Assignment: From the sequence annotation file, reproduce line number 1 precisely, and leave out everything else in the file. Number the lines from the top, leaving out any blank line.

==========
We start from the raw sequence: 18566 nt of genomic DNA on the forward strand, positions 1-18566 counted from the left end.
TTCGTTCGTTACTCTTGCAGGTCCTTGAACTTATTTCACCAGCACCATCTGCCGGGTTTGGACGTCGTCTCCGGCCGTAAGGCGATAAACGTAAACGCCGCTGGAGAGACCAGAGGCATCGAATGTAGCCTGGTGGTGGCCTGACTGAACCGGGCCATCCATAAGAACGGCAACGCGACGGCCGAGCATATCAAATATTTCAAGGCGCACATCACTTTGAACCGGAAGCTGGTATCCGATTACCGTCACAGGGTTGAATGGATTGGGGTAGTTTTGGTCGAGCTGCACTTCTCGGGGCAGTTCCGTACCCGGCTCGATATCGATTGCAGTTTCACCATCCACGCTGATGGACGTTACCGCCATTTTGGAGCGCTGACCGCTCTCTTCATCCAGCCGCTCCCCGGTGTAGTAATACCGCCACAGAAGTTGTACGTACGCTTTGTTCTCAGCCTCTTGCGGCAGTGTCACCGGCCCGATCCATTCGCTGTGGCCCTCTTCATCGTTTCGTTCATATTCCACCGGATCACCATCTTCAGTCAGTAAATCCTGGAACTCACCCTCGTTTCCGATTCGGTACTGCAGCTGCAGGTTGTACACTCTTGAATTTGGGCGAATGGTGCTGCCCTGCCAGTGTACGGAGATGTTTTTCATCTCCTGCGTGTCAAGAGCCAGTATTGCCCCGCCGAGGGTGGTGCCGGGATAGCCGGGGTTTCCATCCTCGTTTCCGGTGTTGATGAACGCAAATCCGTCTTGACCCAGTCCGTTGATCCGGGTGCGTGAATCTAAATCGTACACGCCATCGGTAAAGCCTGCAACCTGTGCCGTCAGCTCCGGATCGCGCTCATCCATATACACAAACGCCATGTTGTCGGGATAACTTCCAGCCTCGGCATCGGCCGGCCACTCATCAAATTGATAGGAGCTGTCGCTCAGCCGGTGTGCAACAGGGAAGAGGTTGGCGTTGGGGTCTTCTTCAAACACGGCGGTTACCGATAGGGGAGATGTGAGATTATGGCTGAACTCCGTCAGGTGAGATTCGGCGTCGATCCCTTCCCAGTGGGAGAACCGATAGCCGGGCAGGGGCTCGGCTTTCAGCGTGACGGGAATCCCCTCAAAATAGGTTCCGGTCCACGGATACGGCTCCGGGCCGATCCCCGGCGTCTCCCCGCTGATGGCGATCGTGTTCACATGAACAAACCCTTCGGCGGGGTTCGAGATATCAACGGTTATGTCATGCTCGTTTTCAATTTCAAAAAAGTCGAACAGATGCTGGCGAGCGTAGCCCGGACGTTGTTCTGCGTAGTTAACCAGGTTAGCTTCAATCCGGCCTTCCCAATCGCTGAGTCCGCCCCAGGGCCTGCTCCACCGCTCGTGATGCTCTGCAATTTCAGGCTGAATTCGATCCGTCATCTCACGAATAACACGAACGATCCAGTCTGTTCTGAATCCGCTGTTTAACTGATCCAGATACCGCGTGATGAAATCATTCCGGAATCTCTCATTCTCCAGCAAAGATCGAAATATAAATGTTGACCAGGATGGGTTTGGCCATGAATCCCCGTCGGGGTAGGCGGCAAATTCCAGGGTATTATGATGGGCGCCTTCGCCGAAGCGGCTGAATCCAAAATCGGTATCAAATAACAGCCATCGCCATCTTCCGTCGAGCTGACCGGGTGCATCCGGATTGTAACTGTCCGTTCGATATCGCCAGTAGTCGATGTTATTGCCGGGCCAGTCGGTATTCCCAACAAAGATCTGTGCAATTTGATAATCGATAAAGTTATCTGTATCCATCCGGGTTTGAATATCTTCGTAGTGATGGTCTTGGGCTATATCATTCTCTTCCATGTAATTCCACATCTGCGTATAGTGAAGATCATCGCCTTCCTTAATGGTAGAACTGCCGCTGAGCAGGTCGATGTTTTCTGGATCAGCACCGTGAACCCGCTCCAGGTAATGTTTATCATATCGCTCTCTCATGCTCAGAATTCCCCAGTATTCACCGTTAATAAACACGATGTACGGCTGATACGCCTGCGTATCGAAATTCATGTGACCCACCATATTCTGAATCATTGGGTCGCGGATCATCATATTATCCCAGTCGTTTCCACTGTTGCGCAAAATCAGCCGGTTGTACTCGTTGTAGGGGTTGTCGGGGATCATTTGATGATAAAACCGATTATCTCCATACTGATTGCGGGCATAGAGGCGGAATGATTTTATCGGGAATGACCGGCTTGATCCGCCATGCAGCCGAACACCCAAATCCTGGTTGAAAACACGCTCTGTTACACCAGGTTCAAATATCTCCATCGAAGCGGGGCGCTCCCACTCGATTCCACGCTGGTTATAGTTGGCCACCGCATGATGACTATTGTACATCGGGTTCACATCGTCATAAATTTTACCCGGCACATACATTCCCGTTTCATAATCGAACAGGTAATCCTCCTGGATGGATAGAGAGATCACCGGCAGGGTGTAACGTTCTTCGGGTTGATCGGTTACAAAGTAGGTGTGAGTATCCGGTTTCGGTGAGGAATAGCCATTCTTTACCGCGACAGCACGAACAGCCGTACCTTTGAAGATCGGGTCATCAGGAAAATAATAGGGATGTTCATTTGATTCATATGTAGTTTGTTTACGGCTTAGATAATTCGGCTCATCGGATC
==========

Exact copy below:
We start from the raw sequence: 18566 nt of genomic DNA on the forward strand, positions 1-18566 counted from the left end.